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I have an old Graupner 35Mhz transmitter and receiver which I would like to get running again. Bought batteries and connected power and a servo to the receiver but nothing happens when I use the transmitter. Both have the same frequency quartz.

Do you have any tips on how to verify that both the transmitter and the receiver are functional or how to debug? I have a basic oscilloscope and a multimeter at hands. Both batteries are loaded and connected properly, I think. When I connect the servo to the receiver I sometimes get a tiny movement of the servo as I am plugging it in.

Any helpful input would be highly appreciated

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  • $\begingroup$ Cool! Are there any LEDs on the TX/RX to identify whether or not the devices are sufficiently powered? $\endgroup$
    – ifconfig
    May 11 '20 at 17:11
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AFAIK servos are usually driven by a PWM signal (which the Graupner RX seems to put out as well) with usually 50Hz. So you could basically check if the RX is putting out PWM signals on the 7 outputs. Just connect your scope to one ground pin as well as one data pin. Then you should see a square wave on the scope. If the square wave has a duty cycle of 1000µs, it means 0° (so the left most position of the servo). 2000µs means that the servo is supposed to rotate to the right most position, usually 180°.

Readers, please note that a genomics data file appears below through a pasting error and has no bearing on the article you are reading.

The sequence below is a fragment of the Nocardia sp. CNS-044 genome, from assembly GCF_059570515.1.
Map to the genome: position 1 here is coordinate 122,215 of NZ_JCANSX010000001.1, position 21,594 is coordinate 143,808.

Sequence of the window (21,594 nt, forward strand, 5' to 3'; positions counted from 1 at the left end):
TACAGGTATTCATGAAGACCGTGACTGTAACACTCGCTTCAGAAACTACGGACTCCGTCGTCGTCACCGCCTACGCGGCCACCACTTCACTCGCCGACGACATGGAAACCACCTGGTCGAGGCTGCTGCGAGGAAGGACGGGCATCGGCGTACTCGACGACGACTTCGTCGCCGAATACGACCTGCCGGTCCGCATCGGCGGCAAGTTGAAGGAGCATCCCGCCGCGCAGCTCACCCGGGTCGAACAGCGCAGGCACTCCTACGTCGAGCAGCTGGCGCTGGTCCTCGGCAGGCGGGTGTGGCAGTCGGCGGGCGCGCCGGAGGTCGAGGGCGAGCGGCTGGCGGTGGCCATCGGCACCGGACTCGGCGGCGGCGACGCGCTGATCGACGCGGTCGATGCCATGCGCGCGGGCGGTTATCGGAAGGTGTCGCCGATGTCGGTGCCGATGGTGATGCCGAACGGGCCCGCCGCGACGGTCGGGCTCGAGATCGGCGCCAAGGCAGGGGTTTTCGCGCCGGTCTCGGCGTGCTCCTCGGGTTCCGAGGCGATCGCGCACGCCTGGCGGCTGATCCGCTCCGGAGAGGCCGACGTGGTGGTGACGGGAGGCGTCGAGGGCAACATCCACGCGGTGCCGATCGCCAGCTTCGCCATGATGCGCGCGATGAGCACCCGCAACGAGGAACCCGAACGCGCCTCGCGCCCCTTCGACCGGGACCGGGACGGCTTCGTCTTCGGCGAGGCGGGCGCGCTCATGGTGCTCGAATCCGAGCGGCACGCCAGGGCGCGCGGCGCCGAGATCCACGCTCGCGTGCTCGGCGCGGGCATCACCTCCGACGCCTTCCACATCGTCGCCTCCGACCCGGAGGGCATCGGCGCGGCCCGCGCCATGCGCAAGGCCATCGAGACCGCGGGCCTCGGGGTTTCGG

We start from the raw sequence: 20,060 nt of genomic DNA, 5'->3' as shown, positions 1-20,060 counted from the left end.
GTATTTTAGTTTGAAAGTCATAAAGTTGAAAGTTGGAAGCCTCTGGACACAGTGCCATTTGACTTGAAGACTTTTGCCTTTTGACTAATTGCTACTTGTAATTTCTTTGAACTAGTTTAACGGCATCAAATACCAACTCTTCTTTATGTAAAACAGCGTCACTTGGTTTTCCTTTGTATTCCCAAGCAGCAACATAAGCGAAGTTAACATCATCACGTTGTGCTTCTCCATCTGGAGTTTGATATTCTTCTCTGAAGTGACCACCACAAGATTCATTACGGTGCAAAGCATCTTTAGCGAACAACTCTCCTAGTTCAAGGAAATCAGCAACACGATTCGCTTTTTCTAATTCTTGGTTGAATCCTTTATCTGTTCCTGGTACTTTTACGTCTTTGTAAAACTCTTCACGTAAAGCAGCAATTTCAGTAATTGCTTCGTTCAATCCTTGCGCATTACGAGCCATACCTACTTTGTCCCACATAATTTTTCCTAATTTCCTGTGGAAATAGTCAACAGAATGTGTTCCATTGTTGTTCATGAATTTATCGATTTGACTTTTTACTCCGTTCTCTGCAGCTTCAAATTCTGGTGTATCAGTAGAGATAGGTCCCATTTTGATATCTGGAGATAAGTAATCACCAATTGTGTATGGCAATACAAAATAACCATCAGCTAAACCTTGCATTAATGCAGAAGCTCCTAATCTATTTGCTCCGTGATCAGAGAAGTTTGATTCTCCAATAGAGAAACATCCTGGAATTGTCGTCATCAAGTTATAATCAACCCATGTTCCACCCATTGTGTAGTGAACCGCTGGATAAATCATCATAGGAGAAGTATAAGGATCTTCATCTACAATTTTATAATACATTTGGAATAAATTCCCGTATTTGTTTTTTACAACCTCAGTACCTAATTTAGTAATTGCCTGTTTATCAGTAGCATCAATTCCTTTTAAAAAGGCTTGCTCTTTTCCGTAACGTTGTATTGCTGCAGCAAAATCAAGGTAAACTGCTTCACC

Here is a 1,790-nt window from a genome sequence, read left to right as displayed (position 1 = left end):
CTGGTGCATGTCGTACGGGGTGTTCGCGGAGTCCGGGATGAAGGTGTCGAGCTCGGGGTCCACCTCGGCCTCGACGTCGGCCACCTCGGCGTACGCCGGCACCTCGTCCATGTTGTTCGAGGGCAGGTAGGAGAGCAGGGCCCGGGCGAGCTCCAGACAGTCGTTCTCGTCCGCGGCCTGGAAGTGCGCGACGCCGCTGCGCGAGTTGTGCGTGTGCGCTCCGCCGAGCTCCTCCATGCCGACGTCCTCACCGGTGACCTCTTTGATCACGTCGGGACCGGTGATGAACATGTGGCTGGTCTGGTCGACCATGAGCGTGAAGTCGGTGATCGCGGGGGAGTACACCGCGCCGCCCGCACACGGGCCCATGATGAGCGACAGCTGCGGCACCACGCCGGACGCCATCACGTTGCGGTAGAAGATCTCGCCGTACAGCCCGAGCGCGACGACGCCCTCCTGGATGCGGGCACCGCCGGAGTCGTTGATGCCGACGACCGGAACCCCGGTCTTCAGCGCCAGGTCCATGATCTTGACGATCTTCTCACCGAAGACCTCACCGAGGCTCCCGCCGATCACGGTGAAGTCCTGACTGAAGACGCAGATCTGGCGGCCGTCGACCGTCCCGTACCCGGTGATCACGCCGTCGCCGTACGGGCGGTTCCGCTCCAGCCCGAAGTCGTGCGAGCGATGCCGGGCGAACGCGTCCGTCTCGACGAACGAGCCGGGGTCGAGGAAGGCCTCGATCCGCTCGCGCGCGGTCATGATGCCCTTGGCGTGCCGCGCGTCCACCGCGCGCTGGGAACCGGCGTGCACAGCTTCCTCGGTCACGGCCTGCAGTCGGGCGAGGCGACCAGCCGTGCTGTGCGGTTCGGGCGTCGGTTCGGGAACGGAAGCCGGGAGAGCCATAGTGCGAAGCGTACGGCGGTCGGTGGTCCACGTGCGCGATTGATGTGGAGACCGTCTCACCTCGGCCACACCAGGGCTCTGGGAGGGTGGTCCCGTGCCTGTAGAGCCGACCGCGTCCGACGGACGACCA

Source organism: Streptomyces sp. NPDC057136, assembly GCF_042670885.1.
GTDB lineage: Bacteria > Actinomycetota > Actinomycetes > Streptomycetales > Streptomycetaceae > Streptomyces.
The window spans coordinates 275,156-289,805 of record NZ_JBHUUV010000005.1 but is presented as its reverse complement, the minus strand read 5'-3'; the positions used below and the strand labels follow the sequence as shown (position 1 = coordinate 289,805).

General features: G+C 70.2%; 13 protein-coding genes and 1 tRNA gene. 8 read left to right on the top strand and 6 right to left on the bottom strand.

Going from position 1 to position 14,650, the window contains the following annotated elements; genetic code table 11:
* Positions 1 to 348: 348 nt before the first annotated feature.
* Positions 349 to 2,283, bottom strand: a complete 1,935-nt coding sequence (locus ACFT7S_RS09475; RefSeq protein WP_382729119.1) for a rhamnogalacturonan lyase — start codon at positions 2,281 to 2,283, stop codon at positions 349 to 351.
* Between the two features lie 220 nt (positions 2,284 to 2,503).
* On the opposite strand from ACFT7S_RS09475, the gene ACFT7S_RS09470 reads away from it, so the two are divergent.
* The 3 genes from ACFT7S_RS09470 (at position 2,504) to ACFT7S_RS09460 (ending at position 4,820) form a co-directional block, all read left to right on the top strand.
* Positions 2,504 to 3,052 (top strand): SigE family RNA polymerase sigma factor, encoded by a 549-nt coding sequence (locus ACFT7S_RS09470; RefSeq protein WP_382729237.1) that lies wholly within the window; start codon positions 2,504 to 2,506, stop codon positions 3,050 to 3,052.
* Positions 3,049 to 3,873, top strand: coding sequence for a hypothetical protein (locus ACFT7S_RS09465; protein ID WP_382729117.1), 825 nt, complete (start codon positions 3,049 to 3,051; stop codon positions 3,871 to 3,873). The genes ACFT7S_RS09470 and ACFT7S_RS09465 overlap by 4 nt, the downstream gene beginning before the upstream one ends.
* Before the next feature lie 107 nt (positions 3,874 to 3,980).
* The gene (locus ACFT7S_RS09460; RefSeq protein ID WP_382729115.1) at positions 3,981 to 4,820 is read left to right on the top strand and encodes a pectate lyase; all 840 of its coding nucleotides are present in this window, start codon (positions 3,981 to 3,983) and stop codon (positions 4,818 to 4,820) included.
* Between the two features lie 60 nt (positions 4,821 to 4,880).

There are some exceptions with some servos (continuously rotating servos - similar to stepper motors, or some servos have more than 180° of rotation), they probably don't affect you though.

If you are unsure about the waveforms or something else, I'm happy to help. I wouldn't say that the tiny movement of the servo you described means anything. It's probably just the servo "snapping" into it's position after getting power or something to help the servo to find out its current position.

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  • $\begingroup$ I too was thinking about this, but it doesn't confirm which part (TX or RX) is to blame if this doesn't work and there is no PWM signal on the output of the RX. $\endgroup$
    – ifconfig
    May 11 '20 at 18:51
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    $\begingroup$ Well, if the PWM is permanently at 1000µs, it is probably (not safely though) the transmitter since I'd say that transmitting is most of the time more prone to error/failure than receiving. If there's no output at all, then it is either the power delivery (batteries) or the RX. If the output is changing correctly, it's probably the servo or else the power delivery struggling to supply current as soon as the motor (and therefore load) is attached (causing battery sag) $\endgroup$ May 11 '20 at 18:56

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